I share your sentiment but it's unfortunate this is the way the world has progressed.
People get hold of land when it's cheap, then a city is built around it. These landowners may have helped a bit to develop the city over generations, but ultimately it's the many other people who choose to come to the city and settled down that make the city a good place to live, and the land valuable. Early land owners reap the benefits of the increased economic activity on the land they own, then they become rich and powerful.
Up to a less peaceful level, wealth and power disparity induce revolution, but after every revolution the society is just reshuffled and new self-serving elites pop up the same way they did before. But over history, the lives of people are improving, and the world becomes a teenie bit fairer. Bitcoin may just be like that; it's all the same crap but overall it's a big change that might promise a better world.
I personally hope Bitcoin would fail but the many better versions of it would succeed, so that there is a better likelihood that things would turn out "fair".
1) Bitcoin can migrate to new crypto algorithms. The process may not be easy, but there should be enough time to buffer.
2) Eletronic cash systems do not offer anything close to the vision promised by decentralized cryptocurrencies such as Bitcoin.
For 2), it is important to note that the "use of real currency" is far from immaterial. These real cash still have to pass through banks, and it is still ultimately a currency over which a central bank and by extension its government has full control, exactly the thing Bitcoin was trying to avoid. They can use "anything", but before Bitcoin this "anything" would also have been something controlled by a central authority, which in Mondo's case would be Mastercard.
There are many things to worry about Bitcoin, such as failing to properly maintain true decentralization, but some of your concerns aren't valid.
Many people are simply not so much exposed to these events / competitions, but still go on to become better students at undergraduate level and beyond.
They bring out talent from high school students, but at that point it is still far, far from real innovation. The problem setters and mentors are often university students anyway. These things encourage students to go beyond their high-school curriculum and think cleverly, so they have some great skills to use in industrial or academic settings. They are capable of entering the workforce, capable of joining and growing new businesses, but there is nothing special about their ability to "innovate". They still have a lot to learn, and in terms of cleverness there are many, many comparable university graduates out here.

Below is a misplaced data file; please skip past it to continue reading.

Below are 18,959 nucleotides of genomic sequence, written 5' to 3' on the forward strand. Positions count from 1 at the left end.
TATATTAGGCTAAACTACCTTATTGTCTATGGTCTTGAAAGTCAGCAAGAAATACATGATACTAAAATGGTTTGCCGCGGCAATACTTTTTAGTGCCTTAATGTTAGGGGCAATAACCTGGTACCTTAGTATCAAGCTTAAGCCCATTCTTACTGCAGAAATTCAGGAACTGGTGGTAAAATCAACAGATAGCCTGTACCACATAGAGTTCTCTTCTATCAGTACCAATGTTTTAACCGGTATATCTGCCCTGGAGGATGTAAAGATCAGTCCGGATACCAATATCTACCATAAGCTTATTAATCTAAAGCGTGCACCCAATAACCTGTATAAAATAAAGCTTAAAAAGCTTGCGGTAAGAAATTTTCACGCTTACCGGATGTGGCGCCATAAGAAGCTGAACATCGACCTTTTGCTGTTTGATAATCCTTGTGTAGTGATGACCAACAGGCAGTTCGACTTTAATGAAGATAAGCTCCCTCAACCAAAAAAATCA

Inventing really new things require some luck, and unless you're extremely lucky it would require extensive exploration. One page of new mathematics requires lots of thinking and learning. Even a prodigy like Erik Demaine spent 6 years on his PhD. Being smart doesn't mean you can always create something new - new, valid ideas are so scarce and hard to reach, and there is immense competition, so you still need to work hard for a long time to actually produce the results.
For any Playstation 4 household with more than one TV I think the PS Vita TV will become a 'must-have' accessory; it's almost like getting a second PS4 for $100.'"
Can you still call it a killer app if it could only fill the intersection of three niches?
On a related note, I wonder if they will try to force VAT (Value Added Tax) on bitcoin transactions?
Once they place Bitcoin on an appropriate place in the law books, I don't see any reason they won't. It's mostly as easy as taxing "normal" transactions.
Don't mod parent down so much that it disappears. It must stay and be exposed to ridicule. It serves as a blatant example for why people should at least RTFS before posting, and also why this ruling is important - there is an entire rotten culture to be cleared up around unpaid internships, and this ruling is a start.
You shall be ashamed to patronize people for so little that you repay them for their labor. It should also be quite clear the ruling does not apply to unpaid internships that actually have real educational value to the student (it's written right there FFS). Free labor for grunt work is simply abuse; both of students and regular employees. If we let people take these internship positions because "it looks good on their CV" or any other crap like that, it is a race down to the bottom of no benefit to the society.
Goodbye to those kind of internships? If a job like that is lost, we really lose nothing. Paid internships and unpaid meaningful work are unaffected. If a student has to do meritless free labor to gain credits, then the college is equally guilty. The student may as well be jobless, and find a better way to learn something of value - the student pays the opportunity cost, so you have nothing to patronize them about. Everyone doing worthless internships is worse than nobody doing internships, except for the pockets of those abusive employers.